Who's No. 1? Smith, Carr begin battle for 49ers' starting QB spot

SANTA CLARA, Calif. -- No. 1 overall selections in the NFL draft three years apart, Alex Smith and David Carr are now competing to be the No. 1 quarterback for the San Francisco 49ers.

That competition began in earnest Monday when the 49ers conducted their first organized team activity practice of 2010. The team went to work without departed general manager Scot McCloughan, who left last week in what 49ers president Jed York called a "mutual parting."

As the incumbent quarterback, Smith clearly is in the early lead, with Carr in the background becoming familiar with his new surroundings but also preparing for a shot at the job.

Whoever eventually becomes the starter will be a lot like the guy he beats out. There are striking similarities in both style and career course between the two quarterbacks, both of whom were raised in California -- Smith in San Diego, Carr in Bakersfield.

"He's a California guy," Smith said of his new backup. "Now we've got two of them in the room. We joke about (the situation), that's for sure. This is the second time around for David."

Carr, the No. 1 pick in the 2002 draft, spent the past two seasons with the New York Giants. He was the backup to Eli Manning, the No. 1 selection in the 2004 draft.

Carr appeared in nine games and threw just 45 passes during the past two seasons with the Giants. But he might have a better opportunity to revive his career in San Francisco, where Smith hasn't exactly established himself as the franchise quarterback the 49ers expected him to be when the team selected him with the first pick of the 2005 draft.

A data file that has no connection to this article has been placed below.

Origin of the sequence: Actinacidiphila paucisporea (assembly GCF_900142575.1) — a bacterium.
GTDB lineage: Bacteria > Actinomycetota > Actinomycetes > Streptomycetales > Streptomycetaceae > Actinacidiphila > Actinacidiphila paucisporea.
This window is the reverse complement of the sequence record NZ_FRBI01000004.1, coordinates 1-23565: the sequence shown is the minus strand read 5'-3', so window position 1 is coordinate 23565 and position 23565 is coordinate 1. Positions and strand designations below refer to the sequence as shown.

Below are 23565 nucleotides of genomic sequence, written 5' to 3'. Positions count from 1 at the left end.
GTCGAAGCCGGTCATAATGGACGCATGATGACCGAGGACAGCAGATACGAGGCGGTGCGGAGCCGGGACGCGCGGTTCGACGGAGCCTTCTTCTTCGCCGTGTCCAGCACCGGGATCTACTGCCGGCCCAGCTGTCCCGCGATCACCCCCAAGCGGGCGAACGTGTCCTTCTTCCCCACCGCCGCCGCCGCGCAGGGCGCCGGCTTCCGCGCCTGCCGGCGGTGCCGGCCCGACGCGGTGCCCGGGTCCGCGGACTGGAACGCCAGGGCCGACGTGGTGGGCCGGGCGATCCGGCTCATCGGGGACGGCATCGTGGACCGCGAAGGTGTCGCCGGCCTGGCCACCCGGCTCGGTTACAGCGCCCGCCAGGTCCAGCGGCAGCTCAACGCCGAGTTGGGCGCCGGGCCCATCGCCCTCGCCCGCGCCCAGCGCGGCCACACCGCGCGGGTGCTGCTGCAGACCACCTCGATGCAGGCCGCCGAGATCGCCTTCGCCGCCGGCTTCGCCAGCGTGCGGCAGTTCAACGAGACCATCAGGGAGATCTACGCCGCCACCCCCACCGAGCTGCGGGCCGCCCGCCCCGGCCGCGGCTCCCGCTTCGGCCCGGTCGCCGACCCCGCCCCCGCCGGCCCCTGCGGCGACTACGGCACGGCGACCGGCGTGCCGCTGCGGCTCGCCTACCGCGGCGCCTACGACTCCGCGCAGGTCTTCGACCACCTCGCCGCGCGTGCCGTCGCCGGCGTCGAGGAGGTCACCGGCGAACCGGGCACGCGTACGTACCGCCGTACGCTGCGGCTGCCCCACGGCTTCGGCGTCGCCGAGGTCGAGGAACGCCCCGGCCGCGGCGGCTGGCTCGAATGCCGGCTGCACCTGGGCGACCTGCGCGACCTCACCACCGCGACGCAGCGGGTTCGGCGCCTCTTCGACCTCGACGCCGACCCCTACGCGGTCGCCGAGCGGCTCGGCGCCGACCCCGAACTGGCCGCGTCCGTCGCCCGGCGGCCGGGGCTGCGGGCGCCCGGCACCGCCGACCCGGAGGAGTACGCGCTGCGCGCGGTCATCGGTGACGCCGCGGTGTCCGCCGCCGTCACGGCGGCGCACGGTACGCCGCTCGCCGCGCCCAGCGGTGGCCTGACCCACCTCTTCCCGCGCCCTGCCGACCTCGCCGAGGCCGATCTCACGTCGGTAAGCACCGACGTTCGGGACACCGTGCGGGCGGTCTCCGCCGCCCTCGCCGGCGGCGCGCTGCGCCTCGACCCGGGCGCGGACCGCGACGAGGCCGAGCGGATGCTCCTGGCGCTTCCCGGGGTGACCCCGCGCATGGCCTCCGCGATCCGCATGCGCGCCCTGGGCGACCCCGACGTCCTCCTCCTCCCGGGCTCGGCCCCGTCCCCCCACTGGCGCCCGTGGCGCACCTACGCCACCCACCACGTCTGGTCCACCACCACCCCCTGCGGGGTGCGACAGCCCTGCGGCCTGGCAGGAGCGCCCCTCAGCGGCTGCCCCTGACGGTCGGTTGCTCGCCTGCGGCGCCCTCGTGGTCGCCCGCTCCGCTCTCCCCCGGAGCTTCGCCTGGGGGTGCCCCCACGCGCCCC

Carr started 75 games during his first five seasons with the Houston Texans and brings to the 49ers career passing totals of 14,366 yards and 65 touchdowns. But he hasn't started a game since his lone season with the Carolina Panthers in 2007.

"It's a good spot for me here," Carr said. "It's a fresh start with a hungry team. I think it matches where I'm at in my career. This team is ready to go out and prove as a group that they can do it. And I'm kind of in the same boat."

The 49ers signed Carr, 30, to a two-year deal March 15. Coach Mike Singletary and other team officials have stated that Smith is the defined starter entering the season, unlike the past two years when there was open competition for the job between Smith and others.

Smith took every offensive snap for the 49ers in 2006. But after Smith sustained a career-threatening shoulder injury in 2007, journeyman J.T. O'Sullivan was San Francisco's opening-day starter in 2008, and career backup Shaun Hill was the 49ers' opening-day starter last season.

Smith, 25, took the job back from Hill in Week 7 last season and played every offensive snap for the remainder of the campaign. Smith was 5-5 as the starter, finishing with 2,350 yards and a career-high 18 touchdown passes. Smith's final 81.5 passer rating was easily the best of his career.

Hill was traded to the Detroit Lions in March for an undisclosed draft pick.

Smith, who took most of the snaps with the 49ers' first-team offense Monday, looked in control and is conducting himself with much more authority than earlier in his career. He barked out signals and directed traffic while appearing comfortable in both roles.

It helps that Smith is playing a second season with the same offensive coordinator for the first time in his NFL career. Jimmy Raye has returned this year as the 49ers' offensive coordinator, ending a recent stretch when the team changed offensive coordinators every season over a seven-year period.

"I'm much more confident in what I can do right now, without a doubt," Smith said. "Not just physically speaking, but the mental part for sure. Obviously, I'm more comfortable giving my insights and stronger opinions about it, as far as running things and handling things. I'm going to come out here and compete and do everything that I can to become the best quarterback I can to help this team."

Copyright 2010 by The Associated Press

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